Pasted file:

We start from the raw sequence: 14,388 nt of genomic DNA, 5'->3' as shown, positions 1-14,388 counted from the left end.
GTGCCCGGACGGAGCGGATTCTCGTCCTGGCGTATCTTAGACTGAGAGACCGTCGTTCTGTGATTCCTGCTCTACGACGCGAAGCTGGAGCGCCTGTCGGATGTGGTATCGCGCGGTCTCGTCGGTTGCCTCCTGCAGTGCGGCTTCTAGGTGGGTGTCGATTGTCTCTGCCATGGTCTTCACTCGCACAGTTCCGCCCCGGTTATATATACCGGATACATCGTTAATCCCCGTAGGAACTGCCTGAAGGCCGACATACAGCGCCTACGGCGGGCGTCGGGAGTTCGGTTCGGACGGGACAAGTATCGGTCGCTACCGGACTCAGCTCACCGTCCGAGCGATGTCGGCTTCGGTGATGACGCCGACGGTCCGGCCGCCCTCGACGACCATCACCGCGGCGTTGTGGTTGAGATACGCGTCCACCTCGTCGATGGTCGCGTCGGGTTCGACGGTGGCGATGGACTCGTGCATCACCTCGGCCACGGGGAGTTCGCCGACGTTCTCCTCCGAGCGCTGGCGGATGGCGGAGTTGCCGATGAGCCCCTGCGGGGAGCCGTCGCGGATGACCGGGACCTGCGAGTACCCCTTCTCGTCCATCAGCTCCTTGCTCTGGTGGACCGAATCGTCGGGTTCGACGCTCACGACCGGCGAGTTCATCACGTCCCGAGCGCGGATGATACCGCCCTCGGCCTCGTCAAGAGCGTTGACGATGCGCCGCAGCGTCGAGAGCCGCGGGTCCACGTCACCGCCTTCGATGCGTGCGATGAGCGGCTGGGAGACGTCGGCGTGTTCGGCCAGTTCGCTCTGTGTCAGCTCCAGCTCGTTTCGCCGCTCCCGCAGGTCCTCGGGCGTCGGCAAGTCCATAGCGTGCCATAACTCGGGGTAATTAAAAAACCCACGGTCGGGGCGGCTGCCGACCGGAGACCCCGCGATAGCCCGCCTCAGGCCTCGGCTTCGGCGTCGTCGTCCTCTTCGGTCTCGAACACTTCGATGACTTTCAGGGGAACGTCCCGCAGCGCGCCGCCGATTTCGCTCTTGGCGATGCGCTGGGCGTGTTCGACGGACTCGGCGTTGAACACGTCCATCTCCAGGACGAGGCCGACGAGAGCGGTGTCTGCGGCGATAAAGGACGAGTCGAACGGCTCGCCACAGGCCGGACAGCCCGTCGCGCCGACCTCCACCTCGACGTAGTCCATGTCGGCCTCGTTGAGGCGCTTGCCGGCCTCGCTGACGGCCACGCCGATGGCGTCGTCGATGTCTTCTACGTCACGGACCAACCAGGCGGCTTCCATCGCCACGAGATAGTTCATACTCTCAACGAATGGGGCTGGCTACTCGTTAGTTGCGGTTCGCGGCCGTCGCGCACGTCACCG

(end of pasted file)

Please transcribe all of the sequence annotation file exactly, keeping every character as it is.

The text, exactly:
We start from the raw sequence: 14,388 nt of genomic DNA, 5'->3' as shown, positions 1-14,388 counted from the left end.
GTGCCCGGACGGAGCGGATTCTCGTCCTGGCGTATCTTAGACTGAGAGACCGTCGTTCTGTGATTCCTGCTCTACGACGCGAAGCTGGAGCGCCTGTCGGATGTGGTATCGCGCGGTCTCGTCGGTTGCCTCCTGCAGTGCGGCTTCTAGGTGGGTGTCGATTGTCTCTGCCATGGTCTTCACTCGCACAGTTCCGCCCCGGTTATATATACCGGATACATCGTTAATCCCCGTAGGAACTGCCTGAAGGCCGACATACAGCGCCTACGGCGGGCGTCGGGAGTTCGGTTCGGACGGGACAAGTATCGGTCGCTACCGGACTCAGCTCACCGTCCGAGCGATGTCGGCTTCGGTGATGACGCCGACGGTCCGGCCGCCCTCGACGACCATCACCGCGGCGTTGTGGTTGAGATACGCGTCCACCTCGTCGATGGTCGCGTCGGGTTCGACGGTGGCGATGGACTCGTGCATCACCTCGGCCACGGGGAGTTCGCCGACGTTCTCCTCCGAGCGCTGGCGGATGGCGGAGTTGCCGATGAGCCCCTGCGGGGAGCCGTCGCGGATGACCGGGACCTGCGAGTACCCCTTCTCGTCCATCAGCTCCTTGCTCTGGTGGACCGAATCGTCGGGTTCGACGCTCACGACCGGCGAGTTCATCACGTCCCGAGCGCGGATGATACCGCCCTCGGCCTCGTCAAGAGCGTTGACGATGCGCCGCAGCGTCGAGAGCCGCGGGTCCACGTCACCGCCTTCGATGCGTGCGATGAGCGGCTGGGAGACGTCGGCGTGTTCGGCCAGTTCGCTCTGTGTCAGCTCCAGCTCGTTTCGCCGCTCCCGCAGGTCCTCGGGCGTCGGCAAGTCCATAGCGTGCCATAACTCGGGGTAATTAAAAAACCCACGGTCGGGGCGGCTGCCGACCGGAGACCCCGCGATAGCCCGCCTCAGGCCTCGGCTTCGGCGTCGTCGTCCTCTTCGGTCTCGAACACTTCGATGACTTTCAGGGGAACGTCCCGCAGCGCGCCGCCGATTTCGCTCTTGGCGATGCGCTGGGCGTGTTCGACGGACTCGGCGTTGAACACGTCCATCTCCAGGACGAGGCCGACGAGAGCGGTGTCTGCGGCGATAAAGGACGAGTCGAACGGCTCGCCACAGGCCGGACAGCCCGTCGCGCCGACCTCCACCTCGACGTAGTCCATGTCGGCCTCGTTGAGGCGCTTGCCGGCCTCGCTGACGGCCACGCCGATGGCGTCGTCGATGTCTTCTACGTCACGGACCAACCAGGCGGCTTCCATCGCCACGAGATAGTTCATACTCTCAACGAATGGGGCTGGCTACTCGTTAGTTGCGGTTCGCGGCCGTCGCGCACGTCACCG